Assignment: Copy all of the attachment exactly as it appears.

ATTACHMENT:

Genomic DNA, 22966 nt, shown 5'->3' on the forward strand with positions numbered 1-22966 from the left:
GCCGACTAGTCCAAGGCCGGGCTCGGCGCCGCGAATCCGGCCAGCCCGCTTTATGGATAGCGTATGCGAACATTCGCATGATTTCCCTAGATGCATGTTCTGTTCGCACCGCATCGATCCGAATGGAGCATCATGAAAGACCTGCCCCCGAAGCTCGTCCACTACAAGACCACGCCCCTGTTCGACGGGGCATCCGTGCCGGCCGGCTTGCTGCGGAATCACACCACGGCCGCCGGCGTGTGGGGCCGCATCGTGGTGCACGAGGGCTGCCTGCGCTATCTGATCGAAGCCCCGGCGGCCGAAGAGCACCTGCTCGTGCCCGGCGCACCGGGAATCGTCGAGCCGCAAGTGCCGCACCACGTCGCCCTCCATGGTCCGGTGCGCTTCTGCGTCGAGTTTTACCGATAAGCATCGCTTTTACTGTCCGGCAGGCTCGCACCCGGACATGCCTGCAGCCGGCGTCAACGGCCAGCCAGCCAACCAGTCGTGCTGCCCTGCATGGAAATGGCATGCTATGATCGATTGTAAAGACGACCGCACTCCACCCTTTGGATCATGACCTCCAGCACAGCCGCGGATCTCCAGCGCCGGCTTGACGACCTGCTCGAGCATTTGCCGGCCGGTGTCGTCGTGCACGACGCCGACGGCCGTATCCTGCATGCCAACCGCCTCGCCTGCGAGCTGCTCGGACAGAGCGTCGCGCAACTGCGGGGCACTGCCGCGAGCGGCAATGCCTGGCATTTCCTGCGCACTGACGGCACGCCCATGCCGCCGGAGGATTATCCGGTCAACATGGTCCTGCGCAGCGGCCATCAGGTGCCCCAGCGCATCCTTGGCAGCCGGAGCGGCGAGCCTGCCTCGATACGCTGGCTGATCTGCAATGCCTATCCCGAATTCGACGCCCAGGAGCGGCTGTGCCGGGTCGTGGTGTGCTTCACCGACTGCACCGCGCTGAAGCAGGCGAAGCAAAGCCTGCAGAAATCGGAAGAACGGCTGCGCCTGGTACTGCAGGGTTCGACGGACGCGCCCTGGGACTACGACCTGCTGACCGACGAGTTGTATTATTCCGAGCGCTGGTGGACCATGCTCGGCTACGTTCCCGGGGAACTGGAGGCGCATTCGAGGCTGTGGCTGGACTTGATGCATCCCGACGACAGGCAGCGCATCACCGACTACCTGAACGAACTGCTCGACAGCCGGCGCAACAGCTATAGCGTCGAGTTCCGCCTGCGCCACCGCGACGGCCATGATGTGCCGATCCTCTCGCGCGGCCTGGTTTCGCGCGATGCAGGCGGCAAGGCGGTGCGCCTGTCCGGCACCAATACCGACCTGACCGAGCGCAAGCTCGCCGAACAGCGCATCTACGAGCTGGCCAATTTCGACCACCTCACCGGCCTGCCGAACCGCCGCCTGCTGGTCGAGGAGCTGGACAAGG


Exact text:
Genomic DNA, 22966 nt, shown 5'->3' on the forward strand with positions numbered 1-22966 from the left:
GCCGACTAGTCCAAGGCCGGGCTCGGCGCCGCGAATCCGGCCAGCCCGCTTTATGGATAGCGTATGCGAACATTCGCATGATTTCCCTAGATGCATGTTCTGTTCGCACCGCATCGATCCGAATGGAGCATCATGAAAGACCTGCCCCCGAAGCTCGTCCACTACAAGACCACGCCCCTGTTCGACGGGGCATCCGTGCCGGCCGGCTTGCTGCGGAATCACACCACGGCCGCCGGCGTGTGGGGCCGCATCGTGGTGCACGAGGGCTGCCTGCGCTATCTGATCGAAGCCCCGGCGGCCGAAGAGCACCTGCTCGTGCCCGGCGCACCGGGAATCGTCGAGCCGCAAGTGCCGCACCACGTCGCCCTCCATGGTCCGGTGCGCTTCTGCGTCGAGTTTTACCGATAAGCATCGCTTTTACTGTCCGGCAGGCTCGCACCCGGACATGCCTGCAGCCGGCGTCAACGGCCAGCCAGCCAACCAGTCGTGCTGCCCTGCATGGAAATGGCATGCTATGATCGATTGTAAAGACGACCGCACTCCACCCTTTGGATCATGACCTCCAGCACAGCCGCGGATCTCCAGCGCCGGCTTGACGACCTGCTCGAGCATTTGCCGGCCGGTGTCGTCGTGCACGACGCCGACGGCCGTATCCTGCATGCCAACCGCCTCGCCTGCGAGCTGCTCGGACAGAGCGTCGCGCAACTGCGGGGCACTGCCGCGAGCGGCAATGCCTGGCATTTCCTGCGCACTGACGGCACGCCCATGCCGCCGGAGGATTATCCGGTCAACATGGTCCTGCGCAGCGGCCATCAGGTGCCCCAGCGCATCCTTGGCAGCCGGAGCGGCGAGCCTGCCTCGATACGCTGGCTGATCTGCAATGCCTATCCCGAATTCGACGCCCAGGAGCGGCTGTGCCGGGTCGTGGTGTGCTTCACCGACTGCACCGCGCTGAAGCAGGCGAAGCAAAGCCTGCAGAAATCGGAAGAACGGCTGCGCCTGGTACTGCAGGGTTCGACGGACGCGCCCTGGGACTACGACCTGCTGACCGACGAGTTGTATTATTCCGAGCGCTGGTGGACCATGCTCGGCTACGTTCCCGGGGAACTGGAGGCGCATTCGAGGCTGTGGCTGGACTTGATGCATCCCGACGACAGGCAGCGCATCACCGACTACCTGAACGAACTGCTCGACAGCCGGCGCAACAGCTATAGCGTCGAGTTCCGCCTGCGCCACCGCGACGGCCATGATGTGCCGATCCTCTCGCGCGGCCTGGTTTCGCGCGATGCAGGCGGCAAGGCGGTGCGCCTGTCCGGCACCAATACCGACCTGACCGAGCGCAAGCTCGCCGAACAGCGCATCTACGAGCTGGCCAATTTCGACCACCTCACCGGCCTGCCGAACCGCCGCCTGCTGGTCGAGGAGCTGGACAAGG